I have been heavily involved with theatre for the past decade, and this 24 Hour concept is completely throwing me for a loop and knocking me completely (well, almost) out of my comfort zone. I'm the type of director that loves to spend months with a script, tearing it apart, putting it back together, and figuring it out from every angle. I look forward to getting to know my actors on a personal level over the first few weeks of rehearsal so I can figure out the best way to use them. And I like to have time to let things sit, sleep on decisions, and fix my mistakes. Going into tonight, while I knew I would be attempting to battle the familiar beast of directing, I will be doing it in a very unfamiliar way, much like trying to navigate the back lot of Pinkerton Academy.
I was one of the first participants to arrive in the black box tonight. As they other directors, playwrights, and actors began to filter into the room, the tension began to rise. The nervous energy was at an all time high. I was a little at ease, as I had convinced my good friend, and sometimes co-collaborator, Jacob Randlett to be one of the actors for the festival. It was nice having a familiar face in the room, and I figured it would be cool to see him directed by someone else for once (him having been in 4 of the 8 things I have directed.) Once all of then 30-something people had taken their seats, the instructional period began. I was half listening. I also had sudden random doubtful thoughts that oft plague any artist. "What if my playwright has a really jarring style?" "What if my actors don't like me?" "What if I oversleep tomorrow?" and so on and so on. My mind was distracted when we went on a tour of the space, so I quickly was able to stop thinking about these things. But all these things came back to me, and I'm sure others as well, once we all re-entered the black box.
The table in the center of the black box had a large amount of what appeared to be "24 Hour Play Festival" playing cards, which turned out to be the head shots for the directors, playwrights, and actors, as well as the prompts for the shows. The playwrights head shots were turned over, and each one was called up to turn over a director card. After the first four went, and I hadn't been turned over, we all knew who was last. Me. I had met my playwright, Jasmine Roth, once before, as she had auditioned for me, but that was the end of my knowledge of her. I look forward to getting to know her work over the next 20 hours. After that, the directors were instructed to flip over the next set of cards: the number of cast members. The directors were just told to have at it, and we each grabbed a card. I got 4, the largest number possible. Fitting four actors into a 15 minute piece will be incredibly difficult, but I embrace the challenge.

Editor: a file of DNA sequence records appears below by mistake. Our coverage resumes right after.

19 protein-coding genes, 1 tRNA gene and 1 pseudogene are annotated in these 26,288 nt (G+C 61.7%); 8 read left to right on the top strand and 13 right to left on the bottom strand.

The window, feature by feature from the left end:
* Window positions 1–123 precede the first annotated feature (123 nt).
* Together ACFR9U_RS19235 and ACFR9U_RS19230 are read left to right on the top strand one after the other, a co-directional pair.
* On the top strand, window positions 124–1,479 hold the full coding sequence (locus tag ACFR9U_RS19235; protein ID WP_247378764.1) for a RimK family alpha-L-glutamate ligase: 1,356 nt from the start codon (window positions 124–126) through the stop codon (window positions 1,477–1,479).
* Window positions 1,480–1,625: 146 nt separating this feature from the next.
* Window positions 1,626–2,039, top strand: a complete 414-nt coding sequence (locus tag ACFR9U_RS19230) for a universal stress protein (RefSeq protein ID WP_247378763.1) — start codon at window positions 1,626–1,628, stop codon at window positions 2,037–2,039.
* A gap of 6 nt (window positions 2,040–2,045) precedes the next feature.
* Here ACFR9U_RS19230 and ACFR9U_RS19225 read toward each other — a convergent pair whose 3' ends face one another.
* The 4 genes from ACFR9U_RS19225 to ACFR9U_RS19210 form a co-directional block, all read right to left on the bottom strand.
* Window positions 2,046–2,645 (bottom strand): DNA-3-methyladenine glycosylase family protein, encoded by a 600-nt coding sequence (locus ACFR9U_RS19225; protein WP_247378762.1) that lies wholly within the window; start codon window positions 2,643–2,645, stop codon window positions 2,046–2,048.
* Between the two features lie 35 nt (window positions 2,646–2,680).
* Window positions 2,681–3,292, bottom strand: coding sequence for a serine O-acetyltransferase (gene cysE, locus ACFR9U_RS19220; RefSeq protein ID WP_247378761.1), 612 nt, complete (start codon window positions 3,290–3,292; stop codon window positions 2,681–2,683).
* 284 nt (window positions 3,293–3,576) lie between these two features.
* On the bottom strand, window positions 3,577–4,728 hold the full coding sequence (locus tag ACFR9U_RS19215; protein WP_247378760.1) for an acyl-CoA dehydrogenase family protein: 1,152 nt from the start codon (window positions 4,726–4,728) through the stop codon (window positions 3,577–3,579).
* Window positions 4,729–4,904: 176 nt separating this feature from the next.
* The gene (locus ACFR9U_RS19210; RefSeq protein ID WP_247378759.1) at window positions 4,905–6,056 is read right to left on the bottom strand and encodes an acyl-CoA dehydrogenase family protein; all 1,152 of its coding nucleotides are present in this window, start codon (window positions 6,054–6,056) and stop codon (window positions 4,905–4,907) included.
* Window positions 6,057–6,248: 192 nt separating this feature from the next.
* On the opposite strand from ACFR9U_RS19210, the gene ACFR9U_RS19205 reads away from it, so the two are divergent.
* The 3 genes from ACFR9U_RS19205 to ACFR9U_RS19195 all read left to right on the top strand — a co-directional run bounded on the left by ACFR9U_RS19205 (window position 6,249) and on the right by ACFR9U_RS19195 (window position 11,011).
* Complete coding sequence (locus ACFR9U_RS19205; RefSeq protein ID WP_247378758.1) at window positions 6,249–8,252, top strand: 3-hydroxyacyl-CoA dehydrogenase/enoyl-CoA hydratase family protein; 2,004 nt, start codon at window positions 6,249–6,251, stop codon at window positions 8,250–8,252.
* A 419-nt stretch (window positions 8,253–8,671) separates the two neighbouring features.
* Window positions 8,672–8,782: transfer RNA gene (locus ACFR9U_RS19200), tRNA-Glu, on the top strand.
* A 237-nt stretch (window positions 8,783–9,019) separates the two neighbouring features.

Then the fun part: turning over the actor cards. The directors and playwrights took turns flipping cards as needed. The first card I flipped over made me laugh and curse, as I flipped over Jacob's head shot. I love and hate the fact that I drew him. It saves me time of having to "figure him out" but I also wanted to get away from my comfort zone, but I digress. We did get a nice extra challenge, as when we drew our genre card. Comedy. The only two options were comedy or drama, but comedy will be a good challenge, as Jasmine shared that she has only written deep drama before. My other three actors (Mitch Fortier, Sarah Dunn, and Finley Smith) all have various backgrounds, experiences, and special skills, and they should create a very eclectic ensemble. The next card drawn was our prompt, in which we were given the Anais Nin quote "We don't see things as they are, we see them as we are." Very thought-provoking, especially for a comedy. The final card drawn was a line of dialog that will have to appear in all five pieces: "You did what?!" After taking twenty minutes to share a little bit about ourselves with each other. We all broke for the night.
I feel... good. Tomorrow will be all about directing from the gut. No drawn out analyzing, no note taking, no research, no hours of ensemble building, just directing. I've been debating trying to draw up a less abstract plan but I don't think that will be any good. I'm just gonna go in there tomorrow, eat breakfast with my cast, read the script, and just let my artistic side flow free.
"You'll never be a success if you fear failure" - Paul Heyman. My motto in life, my motto for this project. Let's rock and roll!
- Dan Pelletier